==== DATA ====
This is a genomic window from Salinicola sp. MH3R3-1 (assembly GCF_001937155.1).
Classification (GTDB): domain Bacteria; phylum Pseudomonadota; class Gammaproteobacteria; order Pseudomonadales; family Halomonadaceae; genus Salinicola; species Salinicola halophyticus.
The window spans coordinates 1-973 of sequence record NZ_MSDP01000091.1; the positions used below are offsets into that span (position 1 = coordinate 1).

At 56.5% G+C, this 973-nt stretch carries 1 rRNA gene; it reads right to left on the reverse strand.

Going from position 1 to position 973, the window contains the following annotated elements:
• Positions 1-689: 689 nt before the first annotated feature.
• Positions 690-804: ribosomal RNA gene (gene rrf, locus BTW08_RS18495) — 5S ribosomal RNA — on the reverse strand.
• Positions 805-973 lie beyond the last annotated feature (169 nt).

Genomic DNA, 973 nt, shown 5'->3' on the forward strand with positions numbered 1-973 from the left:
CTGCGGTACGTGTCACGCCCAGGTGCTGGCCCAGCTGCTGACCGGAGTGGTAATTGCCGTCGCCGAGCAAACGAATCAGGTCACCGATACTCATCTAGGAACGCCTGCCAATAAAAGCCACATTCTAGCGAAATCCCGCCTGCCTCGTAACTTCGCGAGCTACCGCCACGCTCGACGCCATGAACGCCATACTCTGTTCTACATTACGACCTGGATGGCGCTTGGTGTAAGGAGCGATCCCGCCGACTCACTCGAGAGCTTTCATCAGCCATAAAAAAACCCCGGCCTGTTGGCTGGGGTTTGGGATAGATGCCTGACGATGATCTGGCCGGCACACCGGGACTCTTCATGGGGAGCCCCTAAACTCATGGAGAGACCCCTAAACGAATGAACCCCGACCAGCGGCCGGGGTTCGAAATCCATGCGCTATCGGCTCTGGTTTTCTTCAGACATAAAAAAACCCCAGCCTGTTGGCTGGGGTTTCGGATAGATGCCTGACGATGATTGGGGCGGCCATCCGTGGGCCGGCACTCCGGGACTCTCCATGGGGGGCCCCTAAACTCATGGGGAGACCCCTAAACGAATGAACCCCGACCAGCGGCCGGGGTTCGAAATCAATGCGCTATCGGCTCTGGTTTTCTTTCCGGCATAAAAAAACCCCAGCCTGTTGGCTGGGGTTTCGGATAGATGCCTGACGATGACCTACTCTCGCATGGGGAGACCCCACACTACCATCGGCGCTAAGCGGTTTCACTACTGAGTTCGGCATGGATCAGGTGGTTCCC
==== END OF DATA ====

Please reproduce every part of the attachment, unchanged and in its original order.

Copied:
This is a genomic window from Salinicola sp. MH3R3-1 (assembly GCF_001937155.1).
Classification (GTDB): domain Bacteria; phylum Pseudomonadota; class Gammaproteobacteria; order Pseudomonadales; family Halomonadaceae; genus Salinicola; species Salinicola halophyticus.
The window spans coordinates 1-973 of sequence record NZ_MSDP01000091.1; the positions used below are offsets into that span (position 1 = coordinate 1).

At 56.5% G+C, this 973-nt stretch carries 1 rRNA gene; it reads right to left on the reverse strand.

Going from position 1 to position 973, the window contains the following annotated elements:
• Positions 1-689: 689 nt before the first annotated feature.
• Positions 690-804: ribosomal RNA gene (gene rrf, locus BTW08_RS18495) — 5S ribosomal RNA — on the reverse strand.
• Positions 805-973 lie beyond the last annotated feature (169 nt).

Genomic DNA, 973 nt, shown 5'->3' on the forward strand with positions numbered 1-973 from the left:
CTGCGGTACGTGTCACGCCCAGGTGCTGGCCCAGCTGCTGACCGGAGTGGTAATTGCCGTCGCCGAGCAAACGAATCAGGTCACCGATACTCATCTAGGAACGCCTGCCAATAAAAGCCACATTCTAGCGAAATCCCGCCTGCCTCGTAACTTCGCGAGCTACCGCCACGCTCGACGCCATGAACGCCATACTCTGTTCTACATTACGACCTGGATGGCGCTTGGTGTAAGGAGCGATCCCGCCGACTCACTCGAGAGCTTTCATCAGCCATAAAAAAACCCCGGCCTGTTGGCTGGGGTTTGGGATAGATGCCTGACGATGATCTGGCCGGCACACCGGGACTCTTCATGGGGAGCCCCTAAACTCATGGAGAGACCCCTAAACGAATGAACCCCGACCAGCGGCCGGGGTTCGAAATCCATGCGCTATCGGCTCTGGTTTTCTTCAGACATAAAAAAACCCCAGCCTGTTGGCTGGGGTTTCGGATAGATGCCTGACGATGATTGGGGCGGCCATCCGTGGGCCGGCACTCCGGGACTCTCCATGGGGGGCCCCTAAACTCATGGGGAGACCCCTAAACGAATGAACCCCGACCAGCGGCCGGGGTTCGAAATCAATGCGCTATCGGCTCTGGTTTTCTTTCCGGCATAAAAAAACCCCAGCCTGTTGGCTGGGGTTTCGGATAGATGCCTGACGATGACCTACTCTCGCATGGGGAGACCCCACACTACCATCGGCGCTAAGCGGTTTCACTACTGAGTTCGGCATGGATCAGGTGGTTCCC